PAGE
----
Good news travels slowly as local shares take minor hit

THE sharemarket has started the week with a modest loss, failing to jump on the bandwagon of positive international news, as gains among miners offset losses among banks.

THE sharemarket has started the week with a modest loss, failing to jump on the bandwagon of positive international news, as gains among miners offset losses among banks.

The benchmark S&P/ASX200 slipped 9.7 points, or 0.2 per cent, to 4573.5, while the broader All Ordinaries lost 7.1 points, or 0.2 per cent to 4588.

Gold miners fell 2.8 per cent, financials dropped 0.5 per cent and consumer staples were down 0.7 per cent. Telecommunications jumped 0.9 per cent and materials inched up 0.2 per cent.

"We were expecting a little bit more of a pick-up, especially since we saw some great gains coming through in Japan today," said the CommSec markets analyst Juliette Saly.

Japan's Nikkei index rose more than 1 per cent to eight-month highs after the election of the conservative Liberal Democratic Party, which supports further monetary easing, over the weekend.

This caused the yen to weaken against both the US dollar and the Australian dollar, with the local currency fetching 88.7 yen in late trading. The dollar was also up against its American counterpart, trading at around $US1.0540.

Ms Saly said the market failed to gain on the news of progress in "fiscal cliff" talks between US President Barack Obama and House of Representatives Speaker John Boehner.

Among other concessions, Mr Boehner has offered an increase in the tax rate for individuals making more than $US1 million a year in return for $US1 trillion in spending cuts on government benefit programs.

Democrats rejected the offer, but the fact that Republicans were willing to concede a higher tax rate for the rich showed that talks were moving forward.

Despite the strong performance of the miners in recent weeks, ANZ drastically cut its interest rates forecast for next year, citing weak growth in the mining sector, higher unemployment and the strong dollar as its reason behind the 100 basis point drop.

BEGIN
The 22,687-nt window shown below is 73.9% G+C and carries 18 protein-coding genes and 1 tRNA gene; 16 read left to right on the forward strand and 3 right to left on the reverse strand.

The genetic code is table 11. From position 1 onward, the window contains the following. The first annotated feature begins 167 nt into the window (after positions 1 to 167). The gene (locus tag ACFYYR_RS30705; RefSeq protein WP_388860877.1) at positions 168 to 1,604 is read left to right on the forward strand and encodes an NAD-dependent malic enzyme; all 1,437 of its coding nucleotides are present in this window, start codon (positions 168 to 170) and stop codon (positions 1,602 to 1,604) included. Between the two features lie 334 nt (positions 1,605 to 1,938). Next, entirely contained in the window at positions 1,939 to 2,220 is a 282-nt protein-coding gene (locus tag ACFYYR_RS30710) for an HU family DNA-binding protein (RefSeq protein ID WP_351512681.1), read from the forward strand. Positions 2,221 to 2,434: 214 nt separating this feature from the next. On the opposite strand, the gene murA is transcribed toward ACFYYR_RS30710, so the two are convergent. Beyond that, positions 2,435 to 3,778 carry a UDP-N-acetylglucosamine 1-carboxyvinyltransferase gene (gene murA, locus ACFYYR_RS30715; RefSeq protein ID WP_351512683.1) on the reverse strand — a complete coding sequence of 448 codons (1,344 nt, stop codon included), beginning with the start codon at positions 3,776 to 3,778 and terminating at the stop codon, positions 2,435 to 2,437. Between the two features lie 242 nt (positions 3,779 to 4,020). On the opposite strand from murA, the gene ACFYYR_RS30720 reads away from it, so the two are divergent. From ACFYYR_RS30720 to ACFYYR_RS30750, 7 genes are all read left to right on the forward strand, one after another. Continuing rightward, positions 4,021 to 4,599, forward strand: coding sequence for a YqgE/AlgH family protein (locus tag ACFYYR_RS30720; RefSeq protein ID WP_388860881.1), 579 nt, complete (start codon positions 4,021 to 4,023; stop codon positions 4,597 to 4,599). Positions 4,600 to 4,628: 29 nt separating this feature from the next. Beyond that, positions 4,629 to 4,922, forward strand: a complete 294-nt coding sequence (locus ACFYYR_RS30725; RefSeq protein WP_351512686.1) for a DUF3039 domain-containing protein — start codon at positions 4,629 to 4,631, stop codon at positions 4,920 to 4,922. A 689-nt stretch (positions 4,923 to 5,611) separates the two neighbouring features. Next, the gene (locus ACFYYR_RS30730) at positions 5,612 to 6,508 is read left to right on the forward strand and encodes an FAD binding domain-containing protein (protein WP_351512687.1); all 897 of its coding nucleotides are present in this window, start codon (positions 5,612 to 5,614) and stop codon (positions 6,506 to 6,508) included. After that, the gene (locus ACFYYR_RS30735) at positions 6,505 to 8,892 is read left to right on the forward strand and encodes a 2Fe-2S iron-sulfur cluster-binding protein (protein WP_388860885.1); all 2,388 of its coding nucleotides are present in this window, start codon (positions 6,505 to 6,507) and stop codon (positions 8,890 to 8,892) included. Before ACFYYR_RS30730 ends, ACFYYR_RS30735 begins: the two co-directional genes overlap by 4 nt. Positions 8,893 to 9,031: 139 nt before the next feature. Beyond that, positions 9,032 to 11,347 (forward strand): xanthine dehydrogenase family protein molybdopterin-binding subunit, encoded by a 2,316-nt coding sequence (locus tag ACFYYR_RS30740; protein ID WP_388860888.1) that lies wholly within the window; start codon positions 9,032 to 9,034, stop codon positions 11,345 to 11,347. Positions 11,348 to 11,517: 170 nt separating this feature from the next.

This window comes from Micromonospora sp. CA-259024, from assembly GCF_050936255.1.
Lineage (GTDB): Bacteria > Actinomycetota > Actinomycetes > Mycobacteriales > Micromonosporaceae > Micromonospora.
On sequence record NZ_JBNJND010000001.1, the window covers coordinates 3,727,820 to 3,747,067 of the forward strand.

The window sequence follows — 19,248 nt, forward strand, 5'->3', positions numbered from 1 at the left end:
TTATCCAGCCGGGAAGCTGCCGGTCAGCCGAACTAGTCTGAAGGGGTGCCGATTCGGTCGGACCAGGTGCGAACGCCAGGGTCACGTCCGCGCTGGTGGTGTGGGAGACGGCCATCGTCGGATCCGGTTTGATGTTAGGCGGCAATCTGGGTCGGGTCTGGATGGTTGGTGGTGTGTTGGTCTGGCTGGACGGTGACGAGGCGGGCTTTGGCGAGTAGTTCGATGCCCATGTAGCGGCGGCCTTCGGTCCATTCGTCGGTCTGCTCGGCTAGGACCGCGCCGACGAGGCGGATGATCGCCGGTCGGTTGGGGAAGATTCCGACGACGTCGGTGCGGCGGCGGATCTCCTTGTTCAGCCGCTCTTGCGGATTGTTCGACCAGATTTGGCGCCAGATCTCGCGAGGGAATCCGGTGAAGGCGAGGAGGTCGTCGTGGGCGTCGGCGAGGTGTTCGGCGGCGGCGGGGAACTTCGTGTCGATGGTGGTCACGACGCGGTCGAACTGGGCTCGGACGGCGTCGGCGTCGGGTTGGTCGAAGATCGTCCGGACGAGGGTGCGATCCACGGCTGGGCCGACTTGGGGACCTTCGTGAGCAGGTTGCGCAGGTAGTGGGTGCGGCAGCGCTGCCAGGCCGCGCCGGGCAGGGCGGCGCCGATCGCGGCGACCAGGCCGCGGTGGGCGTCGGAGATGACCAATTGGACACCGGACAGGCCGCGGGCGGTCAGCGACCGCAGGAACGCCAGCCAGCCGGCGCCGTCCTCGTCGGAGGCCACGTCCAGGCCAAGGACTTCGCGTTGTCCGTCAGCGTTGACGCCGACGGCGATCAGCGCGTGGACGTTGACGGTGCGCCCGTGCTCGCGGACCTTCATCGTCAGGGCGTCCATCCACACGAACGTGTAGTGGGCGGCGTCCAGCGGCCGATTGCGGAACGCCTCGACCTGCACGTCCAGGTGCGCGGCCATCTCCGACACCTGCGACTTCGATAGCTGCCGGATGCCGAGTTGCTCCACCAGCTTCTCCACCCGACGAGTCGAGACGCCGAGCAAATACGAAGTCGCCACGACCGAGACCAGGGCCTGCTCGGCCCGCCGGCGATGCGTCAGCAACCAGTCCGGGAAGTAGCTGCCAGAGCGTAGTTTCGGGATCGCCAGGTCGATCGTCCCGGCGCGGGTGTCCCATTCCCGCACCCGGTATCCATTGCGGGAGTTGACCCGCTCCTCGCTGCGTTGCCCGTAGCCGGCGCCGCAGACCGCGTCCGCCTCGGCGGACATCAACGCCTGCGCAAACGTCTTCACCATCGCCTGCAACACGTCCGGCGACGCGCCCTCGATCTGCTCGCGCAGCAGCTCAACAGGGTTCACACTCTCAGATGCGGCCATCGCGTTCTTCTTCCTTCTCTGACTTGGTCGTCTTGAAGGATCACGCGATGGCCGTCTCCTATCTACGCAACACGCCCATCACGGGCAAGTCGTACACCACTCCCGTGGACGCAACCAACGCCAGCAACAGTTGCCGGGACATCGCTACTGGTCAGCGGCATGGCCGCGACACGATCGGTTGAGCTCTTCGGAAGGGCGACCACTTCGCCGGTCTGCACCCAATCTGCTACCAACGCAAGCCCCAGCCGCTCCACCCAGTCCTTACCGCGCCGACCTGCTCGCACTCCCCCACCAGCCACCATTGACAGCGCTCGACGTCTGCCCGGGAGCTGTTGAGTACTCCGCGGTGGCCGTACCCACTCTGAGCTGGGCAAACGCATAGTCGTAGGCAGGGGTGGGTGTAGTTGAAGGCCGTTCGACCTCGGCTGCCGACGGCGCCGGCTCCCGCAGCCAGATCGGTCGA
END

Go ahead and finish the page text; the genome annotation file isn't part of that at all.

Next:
Locally, the major miners were up again. BHP rose 0.8 per cent to $36.35, while Rio Tinto rose 0.8 per cent to $63.52.

Fortescue jumped 3.7 per cent to $4.47, as investors continued to reward the iron ore miner, which is seen to be making an effort to pay down its large debt.

"[Fortescue's] share price has been up about 15 per cent since the beginning of December, on the fact that its really trying to get its $6 billion debt burden down," said Ms Saly.

Along with selling out its share in the Nullagine iron ore project for $190 million, the company said on Monday it would also sell a minority stake in its mining infrastructure assets, which include rails and ports. These assets have been valued between $US4 billion and $US6 billion.

Shares in Billabong jumped after media reports that Paul Naude, president of the American arm of the company, had offered $1.10 per share for the company.

Before entering a trading halt, shares in the surfwear retailer jumped 4.8 per cent to 98ยข.

Westpac fell 0.9 per cent to $25.75, ANZ fell 0.6 per cent to$24.49, CBA fell 0.6 per cent to $61.29 and NAB fell 0.5 per cent to $24.48.

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